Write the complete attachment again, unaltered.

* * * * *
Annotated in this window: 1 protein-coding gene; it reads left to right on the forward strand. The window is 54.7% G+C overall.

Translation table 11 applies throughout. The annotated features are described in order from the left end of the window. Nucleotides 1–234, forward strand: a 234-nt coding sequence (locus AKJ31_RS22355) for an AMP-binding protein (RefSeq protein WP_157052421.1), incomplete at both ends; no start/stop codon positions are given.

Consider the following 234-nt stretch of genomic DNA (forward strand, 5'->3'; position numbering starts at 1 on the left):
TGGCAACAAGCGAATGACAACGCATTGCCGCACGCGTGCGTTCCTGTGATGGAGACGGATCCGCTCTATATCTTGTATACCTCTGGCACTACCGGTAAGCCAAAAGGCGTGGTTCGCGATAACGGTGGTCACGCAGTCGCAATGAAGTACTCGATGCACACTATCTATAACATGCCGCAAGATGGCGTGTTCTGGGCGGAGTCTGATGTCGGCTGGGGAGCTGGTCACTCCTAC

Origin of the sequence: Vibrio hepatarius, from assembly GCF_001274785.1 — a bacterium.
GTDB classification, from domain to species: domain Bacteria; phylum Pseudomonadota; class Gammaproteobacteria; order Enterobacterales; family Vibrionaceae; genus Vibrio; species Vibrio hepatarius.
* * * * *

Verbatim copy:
Annotated in this window: 1 protein-coding gene; it reads left to right on the forward strand. The window is 54.7% G+C overall.

Translation table 11 applies throughout. The annotated features are described in order from the left end of the window. Nucleotides 1–234, forward strand: a 234-nt coding sequence (locus AKJ31_RS22355) for an AMP-binding protein (RefSeq protein WP_157052421.1), incomplete at both ends; no start/stop codon positions are given.

Consider the following 234-nt stretch of genomic DNA (forward strand, 5'->3'; position numbering starts at 1 on the left):
TGGCAACAAGCGAATGACAACGCATTGCCGCACGCGTGCGTTCCTGTGATGGAGACGGATCCGCTCTATATCTTGTATACCTCTGGCACTACCGGTAAGCCAAAAGGCGTGGTTCGCGATAACGGTGGTCACGCAGTCGCAATGAAGTACTCGATGCACACTATCTATAACATGCCGCAAGATGGCGTGTTCTGGGCGGAGTCTGATGTCGGCTGGGGAGCTGGTCACTCCTAC

Origin of the sequence: Vibrio hepatarius, from assembly GCF_001274785.1 — a bacterium.
GTDB classification, from domain to species: domain Bacteria; phylum Pseudomonadota; class Gammaproteobacteria; order Enterobacterales; family Vibrionaceae; genus Vibrio; species Vibrio hepatarius.